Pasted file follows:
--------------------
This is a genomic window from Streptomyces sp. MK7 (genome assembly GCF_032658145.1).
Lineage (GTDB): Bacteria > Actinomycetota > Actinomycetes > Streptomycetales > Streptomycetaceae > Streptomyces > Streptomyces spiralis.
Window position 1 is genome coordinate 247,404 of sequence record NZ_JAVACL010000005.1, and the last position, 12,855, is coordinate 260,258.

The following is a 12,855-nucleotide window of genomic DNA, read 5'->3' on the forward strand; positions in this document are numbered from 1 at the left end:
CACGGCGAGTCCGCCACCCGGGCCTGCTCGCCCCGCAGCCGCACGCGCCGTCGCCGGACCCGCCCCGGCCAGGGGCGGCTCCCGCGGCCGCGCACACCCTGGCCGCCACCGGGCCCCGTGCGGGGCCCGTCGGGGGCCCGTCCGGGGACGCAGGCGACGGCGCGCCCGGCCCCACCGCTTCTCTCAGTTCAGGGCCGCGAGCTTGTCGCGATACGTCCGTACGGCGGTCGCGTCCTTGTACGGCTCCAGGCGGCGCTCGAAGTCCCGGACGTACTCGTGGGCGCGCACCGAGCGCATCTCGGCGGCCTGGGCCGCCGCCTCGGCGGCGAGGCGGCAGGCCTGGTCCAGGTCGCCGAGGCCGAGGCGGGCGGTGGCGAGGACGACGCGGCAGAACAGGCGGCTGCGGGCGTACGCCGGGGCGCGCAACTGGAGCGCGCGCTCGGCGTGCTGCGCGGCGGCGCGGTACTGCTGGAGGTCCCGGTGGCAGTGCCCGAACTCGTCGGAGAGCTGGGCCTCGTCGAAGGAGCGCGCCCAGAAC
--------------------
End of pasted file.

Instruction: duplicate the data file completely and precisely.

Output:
This is a genomic window from Streptomyces sp. MK7 (genome assembly GCF_032658145.1).
Lineage (GTDB): Bacteria > Actinomycetota > Actinomycetes > Streptomycetales > Streptomycetaceae > Streptomyces > Streptomyces spiralis.
Window position 1 is genome coordinate 247,404 of sequence record NZ_JAVACL010000005.1, and the last position, 12,855, is coordinate 260,258.

The following is a 12,855-nucleotide window of genomic DNA, read 5'->3' on the forward strand; positions in this document are numbered from 1 at the left end:
CACGGCGAGTCCGCCACCCGGGCCTGCTCGCCCCGCAGCCGCACGCGCCGTCGCCGGACCCGCCCCGGCCAGGGGCGGCTCCCGCGGCCGCGCACACCCTGGCCGCCACCGGGCCCCGTGCGGGGCCCGTCGGGGGCCCGTCCGGGGACGCAGGCGACGGCGCGCCCGGCCCCACCGCTTCTCTCAGTTCAGGGCCGCGAGCTTGTCGCGATACGTCCGTACGGCGGTCGCGTCCTTGTACGGCTCCAGGCGGCGCTCGAAGTCCCGGACGTACTCGTGGGCGCGCACCGAGCGCATCTCGGCGGCCTGGGCCGCCGCCTCGGCGGCGAGGCGGCAGGCCTGGTCCAGGTCGCCGAGGCCGAGGCGGGCGGTGGCGAGGACGACGCGGCAGAACAGGCGGCTGCGGGCGTACGCCGGGGCGCGCAACTGGAGCGCGCGCTCGGCGTGCTGCGCGGCGGCGCGGTACTGCTGGAGGTCCCGGTGGCAGTGCCCGAACTCGTCGGAGAGCTGGGCCTCGTCGAAGGAGCGCGCCCAGAAC